Everyone in my life has great respect for my writing hours, and this is solely because I, myself respect my writing time. Here’s how I do it--
A) I tell everyone who is likely to contact me that I will be writing for the next hour.
B) I turn off my phone.
C) I turn over an actual hourglass (See Tip #7), and don’t leave the chair until every grain of sand has fallen.
D) I limit my internet access to searching for synonyms or doing specific, relevant research on my writing. You might think, if you have writer’s block, that you will stare at a blank word document for the full hour… you’d be wrong. I have never, not one single time, stood up from one of these writing hours without having written something. Fact is, you can only stare at a blinking cursor so long.
Stop worrying about finishing your novel. Just plan that next hour, and slowly, it WILL get done.
5) If You Can’t Force Yourself To Write…
So you’ve read the above tip twenty times, but it hurts you to even think about writing. It’s never as good as you want it to be. You scheduale the hour, but can’t make yourself respect it, and find yourself doodling or watching TV…
Well, if you can’t force yourself to write, use your writing time better. Watch something related to your project. Read something that will make you think about the ideas you want to include. The more stories that you burn through, whether in film or the written word, the more excited you will get about the many things you can incorporate into your own fiction.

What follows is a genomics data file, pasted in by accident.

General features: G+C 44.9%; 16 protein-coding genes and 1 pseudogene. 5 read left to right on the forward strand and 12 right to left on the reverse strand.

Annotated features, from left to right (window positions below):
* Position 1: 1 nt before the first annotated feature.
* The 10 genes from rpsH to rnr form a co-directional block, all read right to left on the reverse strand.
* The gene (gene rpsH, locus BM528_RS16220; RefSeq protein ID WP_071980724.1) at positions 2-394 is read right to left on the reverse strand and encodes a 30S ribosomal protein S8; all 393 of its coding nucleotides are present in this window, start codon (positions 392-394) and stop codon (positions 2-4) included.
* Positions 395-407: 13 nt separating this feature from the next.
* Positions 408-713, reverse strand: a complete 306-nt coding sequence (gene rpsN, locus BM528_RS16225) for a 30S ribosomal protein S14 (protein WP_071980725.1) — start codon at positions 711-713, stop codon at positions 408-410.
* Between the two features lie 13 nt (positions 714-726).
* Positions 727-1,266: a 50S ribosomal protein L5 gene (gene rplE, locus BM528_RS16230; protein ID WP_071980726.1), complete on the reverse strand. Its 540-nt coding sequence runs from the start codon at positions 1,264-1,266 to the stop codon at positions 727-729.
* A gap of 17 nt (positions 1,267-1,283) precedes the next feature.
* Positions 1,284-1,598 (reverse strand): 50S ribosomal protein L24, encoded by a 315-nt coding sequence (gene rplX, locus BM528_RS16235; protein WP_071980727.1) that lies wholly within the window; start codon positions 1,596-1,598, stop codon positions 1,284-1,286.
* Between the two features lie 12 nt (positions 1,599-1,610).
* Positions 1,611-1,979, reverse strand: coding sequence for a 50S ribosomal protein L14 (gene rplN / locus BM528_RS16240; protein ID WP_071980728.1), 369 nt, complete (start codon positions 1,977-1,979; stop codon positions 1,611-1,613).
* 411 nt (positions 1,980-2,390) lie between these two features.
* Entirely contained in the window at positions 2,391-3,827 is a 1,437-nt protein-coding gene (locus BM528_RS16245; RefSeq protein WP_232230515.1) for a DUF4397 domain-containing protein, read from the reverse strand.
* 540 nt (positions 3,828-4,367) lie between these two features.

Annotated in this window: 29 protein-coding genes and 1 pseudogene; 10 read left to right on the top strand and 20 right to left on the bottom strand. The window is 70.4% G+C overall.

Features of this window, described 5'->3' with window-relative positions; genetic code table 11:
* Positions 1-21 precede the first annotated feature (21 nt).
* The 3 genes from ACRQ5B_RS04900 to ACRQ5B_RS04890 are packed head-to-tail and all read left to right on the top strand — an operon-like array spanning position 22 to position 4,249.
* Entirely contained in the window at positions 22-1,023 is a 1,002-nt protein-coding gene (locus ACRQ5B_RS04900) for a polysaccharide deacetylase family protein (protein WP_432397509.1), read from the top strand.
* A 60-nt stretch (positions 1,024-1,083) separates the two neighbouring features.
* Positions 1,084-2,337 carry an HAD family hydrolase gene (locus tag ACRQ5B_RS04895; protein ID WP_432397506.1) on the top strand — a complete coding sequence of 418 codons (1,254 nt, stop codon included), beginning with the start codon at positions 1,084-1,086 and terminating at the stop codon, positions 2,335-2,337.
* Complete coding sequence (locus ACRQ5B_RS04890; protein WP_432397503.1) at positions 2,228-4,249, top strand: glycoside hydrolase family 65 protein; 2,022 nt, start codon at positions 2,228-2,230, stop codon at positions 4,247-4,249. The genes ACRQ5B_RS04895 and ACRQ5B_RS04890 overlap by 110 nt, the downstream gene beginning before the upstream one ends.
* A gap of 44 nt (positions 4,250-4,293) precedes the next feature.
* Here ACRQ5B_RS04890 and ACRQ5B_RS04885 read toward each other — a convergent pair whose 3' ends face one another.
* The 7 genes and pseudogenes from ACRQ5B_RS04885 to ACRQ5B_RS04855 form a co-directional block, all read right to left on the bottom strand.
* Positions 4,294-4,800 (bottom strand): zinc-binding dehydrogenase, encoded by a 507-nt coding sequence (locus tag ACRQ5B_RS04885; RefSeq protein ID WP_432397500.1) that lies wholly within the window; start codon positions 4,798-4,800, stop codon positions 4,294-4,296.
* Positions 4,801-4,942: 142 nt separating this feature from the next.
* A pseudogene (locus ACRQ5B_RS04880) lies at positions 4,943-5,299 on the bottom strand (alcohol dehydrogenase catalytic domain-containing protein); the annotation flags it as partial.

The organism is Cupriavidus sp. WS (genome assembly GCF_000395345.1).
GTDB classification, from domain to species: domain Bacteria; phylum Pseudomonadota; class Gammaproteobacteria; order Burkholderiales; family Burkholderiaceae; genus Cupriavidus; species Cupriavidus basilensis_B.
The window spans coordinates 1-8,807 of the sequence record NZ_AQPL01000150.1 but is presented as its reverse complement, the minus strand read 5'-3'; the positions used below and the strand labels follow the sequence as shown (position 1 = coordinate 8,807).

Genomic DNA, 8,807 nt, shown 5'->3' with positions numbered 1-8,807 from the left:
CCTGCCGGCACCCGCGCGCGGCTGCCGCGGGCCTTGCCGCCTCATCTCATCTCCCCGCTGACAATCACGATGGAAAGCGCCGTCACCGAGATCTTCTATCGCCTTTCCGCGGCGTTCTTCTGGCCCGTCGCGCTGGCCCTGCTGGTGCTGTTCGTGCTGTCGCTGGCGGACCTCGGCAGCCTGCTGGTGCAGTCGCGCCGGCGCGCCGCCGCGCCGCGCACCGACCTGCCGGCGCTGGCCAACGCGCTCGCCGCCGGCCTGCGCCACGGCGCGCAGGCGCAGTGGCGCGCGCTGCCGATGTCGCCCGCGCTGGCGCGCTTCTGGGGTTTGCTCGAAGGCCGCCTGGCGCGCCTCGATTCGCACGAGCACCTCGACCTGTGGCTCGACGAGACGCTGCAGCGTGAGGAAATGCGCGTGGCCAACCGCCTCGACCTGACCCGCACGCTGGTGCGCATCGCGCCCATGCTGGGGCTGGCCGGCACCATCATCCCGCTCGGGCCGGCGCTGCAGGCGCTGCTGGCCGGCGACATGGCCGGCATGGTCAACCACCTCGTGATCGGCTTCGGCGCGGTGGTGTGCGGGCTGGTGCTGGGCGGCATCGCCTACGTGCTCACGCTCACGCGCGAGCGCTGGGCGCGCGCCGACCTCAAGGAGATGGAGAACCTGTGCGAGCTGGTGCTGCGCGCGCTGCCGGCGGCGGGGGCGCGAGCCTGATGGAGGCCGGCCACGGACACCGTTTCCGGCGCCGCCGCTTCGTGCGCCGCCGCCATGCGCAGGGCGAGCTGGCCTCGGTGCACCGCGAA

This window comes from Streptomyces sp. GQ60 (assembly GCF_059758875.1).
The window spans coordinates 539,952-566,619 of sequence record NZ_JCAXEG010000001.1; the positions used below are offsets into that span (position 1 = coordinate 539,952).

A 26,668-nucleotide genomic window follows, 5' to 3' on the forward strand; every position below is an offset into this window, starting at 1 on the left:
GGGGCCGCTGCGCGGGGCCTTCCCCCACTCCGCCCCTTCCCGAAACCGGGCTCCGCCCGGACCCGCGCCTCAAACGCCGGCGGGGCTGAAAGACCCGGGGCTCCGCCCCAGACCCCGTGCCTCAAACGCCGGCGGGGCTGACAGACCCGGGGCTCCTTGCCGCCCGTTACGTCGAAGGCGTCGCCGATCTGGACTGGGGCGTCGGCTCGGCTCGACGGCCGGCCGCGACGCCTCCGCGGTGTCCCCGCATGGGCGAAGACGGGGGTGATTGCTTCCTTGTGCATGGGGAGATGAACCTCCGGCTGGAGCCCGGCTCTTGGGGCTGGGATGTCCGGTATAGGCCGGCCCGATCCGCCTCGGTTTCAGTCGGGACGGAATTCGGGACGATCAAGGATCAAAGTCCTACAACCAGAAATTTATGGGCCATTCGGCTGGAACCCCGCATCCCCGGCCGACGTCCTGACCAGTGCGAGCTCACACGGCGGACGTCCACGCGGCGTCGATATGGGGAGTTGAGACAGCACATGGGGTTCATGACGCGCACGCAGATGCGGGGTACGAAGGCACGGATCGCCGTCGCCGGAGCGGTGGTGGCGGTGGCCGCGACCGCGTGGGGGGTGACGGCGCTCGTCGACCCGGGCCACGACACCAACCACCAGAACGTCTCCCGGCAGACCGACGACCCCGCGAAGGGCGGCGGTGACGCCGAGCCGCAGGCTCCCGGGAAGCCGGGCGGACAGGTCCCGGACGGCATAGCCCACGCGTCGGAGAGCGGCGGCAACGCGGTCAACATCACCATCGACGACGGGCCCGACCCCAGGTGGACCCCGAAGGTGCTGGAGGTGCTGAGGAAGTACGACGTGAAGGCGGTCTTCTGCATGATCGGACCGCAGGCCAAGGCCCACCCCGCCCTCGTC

6) Join A Writer’s Group
Okay, okay. Not everyone has the time or the inclination. I, myself, haven’t been in a LONG time. That said, when I was writing Tiny Instruments, knowing that the writer’s group was eagerly awaiting the next chapter gave me some kind of motivation when thoughts like, “But the odds of me becoming successful are so slim!” and “But nobody reads books anymore anyway!”, came creeping in.
If your primary motivation comes from others, there’s especially something to be said about surrounding yourself with like-minded individuals who are all working toward the same goal. There’s a certain energy that gets your thoughts flowing.
As far as joining a group goes, my advice is this--
If it speaks to you, do it. If it doesn’t, don’t.
7) Buy Yourself A New Pen, A New Hourglass, Or A “New” Typewriter
Weird advice, huh?
If you can’t afford it, I wouldn’t recommend doing this one often. Still, this tidbit is far more effective than you might first believe.
The logic is simple. If you have a REALLY nice pen, you’re going to want to use it. If you’re anything like me, you’re going to be just dying to put that Mont Blanc on the paper… go ahead. Feel how smooth it glides across the sheet as you crank out the world’s next great novel!
8) Realize That Crappy Writing Is Better Than No Writing
Perfectionist tendencies in writing are wonderful. They allow you to bring your writing to a whole new level as you constantly search for that perfect turn of phrase… but if you don’t knock it off, you’ll never publish a damn thing! Repeat after me: The more you write, the better you get.
There’s nothing wrong with taking pride in your work, but over-perfectionism can strangle a writer’s career; believe me, I’ve suffered with this throughout all of mine.
It's that simple. Follow the above, and soon, you’ll be holding your finished novel in your hands.